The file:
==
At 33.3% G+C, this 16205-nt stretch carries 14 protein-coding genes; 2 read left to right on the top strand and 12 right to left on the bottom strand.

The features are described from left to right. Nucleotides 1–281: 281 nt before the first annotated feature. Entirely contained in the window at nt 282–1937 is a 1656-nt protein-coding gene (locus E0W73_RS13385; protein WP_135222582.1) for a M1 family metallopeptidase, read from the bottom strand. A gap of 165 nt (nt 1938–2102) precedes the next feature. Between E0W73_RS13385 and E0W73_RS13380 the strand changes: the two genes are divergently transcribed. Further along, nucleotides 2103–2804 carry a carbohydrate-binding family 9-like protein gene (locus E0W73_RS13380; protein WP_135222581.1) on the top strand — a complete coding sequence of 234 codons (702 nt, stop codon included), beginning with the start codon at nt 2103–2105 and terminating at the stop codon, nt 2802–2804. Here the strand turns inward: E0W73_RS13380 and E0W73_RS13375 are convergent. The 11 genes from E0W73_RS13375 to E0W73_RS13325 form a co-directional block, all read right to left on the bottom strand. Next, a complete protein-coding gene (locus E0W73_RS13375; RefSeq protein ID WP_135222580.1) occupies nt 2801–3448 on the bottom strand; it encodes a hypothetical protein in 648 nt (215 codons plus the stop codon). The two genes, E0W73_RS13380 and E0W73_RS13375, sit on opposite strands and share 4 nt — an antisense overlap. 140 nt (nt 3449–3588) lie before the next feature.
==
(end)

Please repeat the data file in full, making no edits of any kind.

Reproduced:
At 33.3% G+C, this 16205-nt stretch carries 14 protein-coding genes; 2 read left to right on the top strand and 12 right to left on the bottom strand.

The features are described from left to right. Nucleotides 1–281: 281 nt before the first annotated feature. Entirely contained in the window at nt 282–1937 is a 1656-nt protein-coding gene (locus E0W73_RS13385; protein WP_135222582.1) for a M1 family metallopeptidase, read from the bottom strand. A gap of 165 nt (nt 1938–2102) precedes the next feature. Between E0W73_RS13385 and E0W73_RS13380 the strand changes: the two genes are divergently transcribed. Further along, nucleotides 2103–2804 carry a carbohydrate-binding family 9-like protein gene (locus E0W73_RS13380; protein WP_135222581.1) on the top strand — a complete coding sequence of 234 codons (702 nt, stop codon included), beginning with the start codon at nt 2103–2105 and terminating at the stop codon, nt 2802–2804. Here the strand turns inward: E0W73_RS13380 and E0W73_RS13375 are convergent. The 11 genes from E0W73_RS13375 to E0W73_RS13325 form a co-directional block, all read right to left on the bottom strand. Next, a complete protein-coding gene (locus E0W73_RS13375; RefSeq protein ID WP_135222580.1) occupies nt 2801–3448 on the bottom strand; it encodes a hypothetical protein in 648 nt (215 codons plus the stop codon). The two genes, E0W73_RS13380 and E0W73_RS13375, sit on opposite strands and share 4 nt — an antisense overlap. 140 nt (nt 3449–3588) lie before the next feature.